FRIDAY, Sept. 3, 2010 (HealthDay News) -- Two former workers at one of the two Iowa egg farms implicated in the massive recall of salmonella-contaminated eggs said federal inspectors who worked at the two farms ignored complaints about conditions at one of the sites, the Associated Press reported Friday.
The two workers, employed at Wright County Egg facilities, said they reported problems such as leaking manure and dead chickens to U.S. Department of Agriculture employees, but nothing was done, the news service reported.
A spokesman for the Agriculture Department, Caleb Weaver, said the federal employees' main duties were "grading" the eggs and they weren't primarily responsible for looking for health problems. Weaver also said the USDA employee who oversaw grading at the facility did not recall anyone raising concerns, the AP said.
On Monday, U.S. health investigators detailed a slew of violations that included the presence of manure pits, rodents and dead flies at the two Iowa farms implicated in the recent egg recall due to salmonella infection.
"These are significant deviations from what should be happening," Michael Taylor, deputy commissioner for foods at the U.S. Food and Drug Administration, said during an afternoon news conference at which the agency released the results of what is known as a "483" inspection report.
The "observations" are a clear violation of the new egg rule put into place in July, added David Elder, director of the FDA's Office of Regional Operations.
Both Wright County Egg and Hillandale Farms "failed to fully implement and follow procedures in its salmonella and derivatives prevention plan," Elder said.
At Wright County Egg, infractions included manure piles seeping into hen houses.
"In some cases, the manure piles were four-to-eight feet high," Elder said.
Rodents and wildlife, including wild birds, also had easy access to poultry houses, and investigators observed "dead flies too numerous to count" and dead flies which were "crushed underfoot" when employees traversed the poultry houses, Elder said.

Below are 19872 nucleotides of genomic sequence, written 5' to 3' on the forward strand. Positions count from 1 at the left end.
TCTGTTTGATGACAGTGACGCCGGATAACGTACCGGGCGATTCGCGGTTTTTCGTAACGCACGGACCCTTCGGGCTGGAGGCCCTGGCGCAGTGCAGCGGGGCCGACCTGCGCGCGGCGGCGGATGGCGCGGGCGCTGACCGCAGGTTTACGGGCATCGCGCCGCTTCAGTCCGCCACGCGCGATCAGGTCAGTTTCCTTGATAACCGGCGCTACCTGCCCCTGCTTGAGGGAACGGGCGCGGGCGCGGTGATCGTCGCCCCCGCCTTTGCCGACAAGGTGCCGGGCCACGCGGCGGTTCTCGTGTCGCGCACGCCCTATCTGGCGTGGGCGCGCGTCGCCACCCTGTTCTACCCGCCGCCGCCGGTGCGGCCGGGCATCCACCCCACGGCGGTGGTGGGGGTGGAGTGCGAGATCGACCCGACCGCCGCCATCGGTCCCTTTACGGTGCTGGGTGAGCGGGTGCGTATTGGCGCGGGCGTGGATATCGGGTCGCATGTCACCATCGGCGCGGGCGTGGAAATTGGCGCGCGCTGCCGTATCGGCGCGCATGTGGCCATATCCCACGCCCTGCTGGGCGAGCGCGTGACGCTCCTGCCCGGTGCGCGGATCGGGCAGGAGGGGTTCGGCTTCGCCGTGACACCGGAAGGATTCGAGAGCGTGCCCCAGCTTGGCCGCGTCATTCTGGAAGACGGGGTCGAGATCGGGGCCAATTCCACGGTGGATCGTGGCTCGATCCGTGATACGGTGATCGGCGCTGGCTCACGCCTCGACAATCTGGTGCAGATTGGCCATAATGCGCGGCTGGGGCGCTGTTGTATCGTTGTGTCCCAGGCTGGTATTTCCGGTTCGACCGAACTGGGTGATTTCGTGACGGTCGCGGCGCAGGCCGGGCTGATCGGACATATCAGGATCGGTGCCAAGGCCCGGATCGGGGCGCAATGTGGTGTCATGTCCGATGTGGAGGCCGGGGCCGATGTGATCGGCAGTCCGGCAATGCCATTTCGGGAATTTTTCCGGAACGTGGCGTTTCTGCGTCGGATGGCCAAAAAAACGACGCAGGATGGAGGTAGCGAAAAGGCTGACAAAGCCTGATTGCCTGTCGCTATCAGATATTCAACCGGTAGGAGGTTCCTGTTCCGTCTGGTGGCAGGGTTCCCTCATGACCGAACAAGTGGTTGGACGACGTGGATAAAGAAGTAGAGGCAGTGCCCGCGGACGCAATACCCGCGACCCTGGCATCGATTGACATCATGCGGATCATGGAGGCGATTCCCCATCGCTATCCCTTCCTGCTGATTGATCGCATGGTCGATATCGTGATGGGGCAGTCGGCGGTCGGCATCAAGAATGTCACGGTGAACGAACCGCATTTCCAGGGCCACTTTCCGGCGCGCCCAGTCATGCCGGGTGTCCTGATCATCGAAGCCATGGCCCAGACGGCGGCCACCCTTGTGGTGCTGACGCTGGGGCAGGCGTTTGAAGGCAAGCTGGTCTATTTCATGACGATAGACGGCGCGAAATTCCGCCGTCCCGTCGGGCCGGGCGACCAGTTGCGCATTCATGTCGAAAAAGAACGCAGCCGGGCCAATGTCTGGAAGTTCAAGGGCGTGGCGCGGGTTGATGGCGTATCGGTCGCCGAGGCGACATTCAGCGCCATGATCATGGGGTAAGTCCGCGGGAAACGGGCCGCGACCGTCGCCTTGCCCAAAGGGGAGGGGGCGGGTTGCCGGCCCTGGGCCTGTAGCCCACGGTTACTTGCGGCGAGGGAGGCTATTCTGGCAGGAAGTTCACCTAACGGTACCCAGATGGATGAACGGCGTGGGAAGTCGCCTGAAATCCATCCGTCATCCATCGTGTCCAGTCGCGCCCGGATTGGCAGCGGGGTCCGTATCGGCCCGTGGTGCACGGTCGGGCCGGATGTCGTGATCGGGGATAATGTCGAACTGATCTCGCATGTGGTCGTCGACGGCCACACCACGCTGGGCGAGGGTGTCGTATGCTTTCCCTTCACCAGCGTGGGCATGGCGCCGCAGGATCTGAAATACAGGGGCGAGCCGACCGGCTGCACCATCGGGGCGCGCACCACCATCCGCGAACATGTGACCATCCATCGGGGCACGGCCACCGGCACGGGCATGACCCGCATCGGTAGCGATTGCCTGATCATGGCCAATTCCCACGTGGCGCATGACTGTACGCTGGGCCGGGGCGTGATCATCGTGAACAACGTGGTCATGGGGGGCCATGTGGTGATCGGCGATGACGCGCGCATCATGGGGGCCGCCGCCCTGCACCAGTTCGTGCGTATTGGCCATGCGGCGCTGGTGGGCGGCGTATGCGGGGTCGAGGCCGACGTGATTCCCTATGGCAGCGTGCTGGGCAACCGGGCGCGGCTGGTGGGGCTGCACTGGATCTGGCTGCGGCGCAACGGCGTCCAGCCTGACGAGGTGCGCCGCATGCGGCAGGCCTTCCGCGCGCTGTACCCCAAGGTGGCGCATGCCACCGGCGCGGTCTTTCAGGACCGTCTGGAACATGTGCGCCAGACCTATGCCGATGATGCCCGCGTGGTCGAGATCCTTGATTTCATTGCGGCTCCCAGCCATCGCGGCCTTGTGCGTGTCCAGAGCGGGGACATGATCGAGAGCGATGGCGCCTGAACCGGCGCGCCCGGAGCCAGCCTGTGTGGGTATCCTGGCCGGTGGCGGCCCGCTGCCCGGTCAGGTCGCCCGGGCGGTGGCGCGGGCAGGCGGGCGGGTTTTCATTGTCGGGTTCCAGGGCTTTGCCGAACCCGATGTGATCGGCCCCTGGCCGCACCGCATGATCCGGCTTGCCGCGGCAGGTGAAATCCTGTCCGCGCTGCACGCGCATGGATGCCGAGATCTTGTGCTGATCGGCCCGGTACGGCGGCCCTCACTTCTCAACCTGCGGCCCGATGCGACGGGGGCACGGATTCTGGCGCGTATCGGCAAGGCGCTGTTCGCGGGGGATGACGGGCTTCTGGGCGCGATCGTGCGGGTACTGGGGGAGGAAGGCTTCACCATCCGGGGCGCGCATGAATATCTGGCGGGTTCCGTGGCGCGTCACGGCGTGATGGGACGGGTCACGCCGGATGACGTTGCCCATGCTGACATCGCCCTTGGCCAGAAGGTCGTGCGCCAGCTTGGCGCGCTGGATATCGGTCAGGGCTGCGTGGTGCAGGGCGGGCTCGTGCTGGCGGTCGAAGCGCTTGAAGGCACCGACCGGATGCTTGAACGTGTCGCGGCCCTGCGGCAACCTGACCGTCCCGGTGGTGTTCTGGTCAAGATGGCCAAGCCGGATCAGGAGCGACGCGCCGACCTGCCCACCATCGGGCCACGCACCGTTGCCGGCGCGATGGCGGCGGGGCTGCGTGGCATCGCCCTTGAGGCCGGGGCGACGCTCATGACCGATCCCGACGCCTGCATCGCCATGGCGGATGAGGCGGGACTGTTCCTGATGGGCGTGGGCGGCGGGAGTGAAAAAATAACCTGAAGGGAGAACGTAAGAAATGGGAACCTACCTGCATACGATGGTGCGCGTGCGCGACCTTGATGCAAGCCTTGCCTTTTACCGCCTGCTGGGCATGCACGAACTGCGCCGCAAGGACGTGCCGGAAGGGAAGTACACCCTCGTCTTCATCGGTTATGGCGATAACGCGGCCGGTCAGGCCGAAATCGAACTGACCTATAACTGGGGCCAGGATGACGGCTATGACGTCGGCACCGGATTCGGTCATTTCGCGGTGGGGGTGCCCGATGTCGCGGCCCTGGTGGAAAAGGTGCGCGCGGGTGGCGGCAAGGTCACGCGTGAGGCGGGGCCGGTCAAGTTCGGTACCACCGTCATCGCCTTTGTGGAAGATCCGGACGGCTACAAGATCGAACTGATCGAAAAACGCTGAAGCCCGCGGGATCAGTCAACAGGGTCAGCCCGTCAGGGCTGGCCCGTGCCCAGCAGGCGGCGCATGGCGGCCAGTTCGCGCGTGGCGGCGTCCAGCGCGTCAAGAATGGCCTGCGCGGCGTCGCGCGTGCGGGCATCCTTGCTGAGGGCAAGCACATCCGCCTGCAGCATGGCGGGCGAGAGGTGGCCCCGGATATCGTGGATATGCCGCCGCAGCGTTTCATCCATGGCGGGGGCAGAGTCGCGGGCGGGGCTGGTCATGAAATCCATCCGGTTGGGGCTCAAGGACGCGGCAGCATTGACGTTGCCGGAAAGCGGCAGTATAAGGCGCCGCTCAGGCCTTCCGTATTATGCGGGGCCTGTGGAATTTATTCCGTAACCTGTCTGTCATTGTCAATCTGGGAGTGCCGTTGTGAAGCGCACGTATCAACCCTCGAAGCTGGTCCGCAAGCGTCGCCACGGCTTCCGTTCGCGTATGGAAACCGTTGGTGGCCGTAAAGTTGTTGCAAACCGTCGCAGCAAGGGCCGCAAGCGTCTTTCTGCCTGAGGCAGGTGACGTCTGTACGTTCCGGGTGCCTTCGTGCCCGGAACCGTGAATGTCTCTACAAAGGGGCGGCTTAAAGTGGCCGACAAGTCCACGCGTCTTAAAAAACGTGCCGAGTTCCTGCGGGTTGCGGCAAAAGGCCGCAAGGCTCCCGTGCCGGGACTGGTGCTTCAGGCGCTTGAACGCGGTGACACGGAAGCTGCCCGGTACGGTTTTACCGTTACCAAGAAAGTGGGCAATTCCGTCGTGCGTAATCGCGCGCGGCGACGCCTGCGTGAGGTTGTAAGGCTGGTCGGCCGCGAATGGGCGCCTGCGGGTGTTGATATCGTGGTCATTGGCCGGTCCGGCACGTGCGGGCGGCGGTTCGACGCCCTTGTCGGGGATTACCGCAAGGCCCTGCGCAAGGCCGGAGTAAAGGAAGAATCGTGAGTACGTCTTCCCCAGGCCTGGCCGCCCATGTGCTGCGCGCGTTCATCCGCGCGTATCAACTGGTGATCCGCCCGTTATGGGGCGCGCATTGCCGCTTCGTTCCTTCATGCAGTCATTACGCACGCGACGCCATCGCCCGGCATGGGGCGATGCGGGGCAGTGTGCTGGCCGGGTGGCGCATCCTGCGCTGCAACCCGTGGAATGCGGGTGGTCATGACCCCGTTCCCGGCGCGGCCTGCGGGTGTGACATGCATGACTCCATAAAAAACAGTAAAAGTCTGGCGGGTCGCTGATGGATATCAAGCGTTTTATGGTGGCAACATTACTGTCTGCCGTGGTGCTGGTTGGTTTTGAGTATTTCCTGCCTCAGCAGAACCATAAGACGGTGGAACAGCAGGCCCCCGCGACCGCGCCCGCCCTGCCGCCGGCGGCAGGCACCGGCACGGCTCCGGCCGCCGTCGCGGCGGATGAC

Dead maggots were even observed in the manure at one farm.
Also, "employees failed to change protective clothing when moving from one house to another," Elder said, and they weren't sanitizing equipment.
Similar violations were logged at Hillandale, with rodents having convenient entryways into the poultry houses. Standing water was found near manure piles and "uncaged hens were tracking manure from the manure pit into the caged areas," Elder said.
"There was a failure to manage waste from animals that created a risk for contamination," Taylor concluded.
At the same news conference, Dr. Jeff Farrar, associate commissioner for food protection at the FDA's Office of Foods, said that new test results revealed "salmonella with an indistinguishable DNA fingerprint in a water sample collected at one of the plants at Hillandale."
"This water sample is from what's called spent egg wash water -- that is, water that is used to wash the exterior of the eggs as the eggs are coming down a conveyor line from the laying house into the packing facility," he explained.
Last week, investigators said they'd found positive samples of salmonella bacteria in feed given to chickens at the two farms implicated in the ongoing egg recall, suggesting that feed or feed ingredients might be the source of the salmonella outbreak.
Still, Farrar stressed last week and at Monday's news conference, "it's important not to draw conclusions about the source of contamination on these farms."
Wright County Egg and Hillandale Farms issued the egg recall last month after receiving reports that salmonella had sickened nearly 2,000 people.
At least 550 million eggs have been recalled so far, according to federal officials. Experts stress that any shell eggs that have been recalled from store shelves are being destroyed.
To find out if any eggs in your fridge might be affected, check the carton for the "Sell By" date and the two numbers below it, federal health officials said, to see if your eggs are involved in the recall. One number is the plant number, and the other is the packaged date, or Julian date, showing what day of the year the eggs were packaged. For example, Jan. 1 is 001 and Dec. 31 is 365. The Food and Drug Administration has a list of what numbered designations are included in the recall.
In healthy people, salmonella can cause fever, abdominal cramps and diarrhea and usually lasts four to seven days. However, contamination can cause serious and sometimes fatal infections in young children, frail or elderly people, and others with weakened immune systems.
Harmful bacteria such as salmonella are the most common cause of food-borne illnesses, according to federal health officials.
Learn more about salmonella at the U.S. U.S. Centers for Disease Control and Prevention.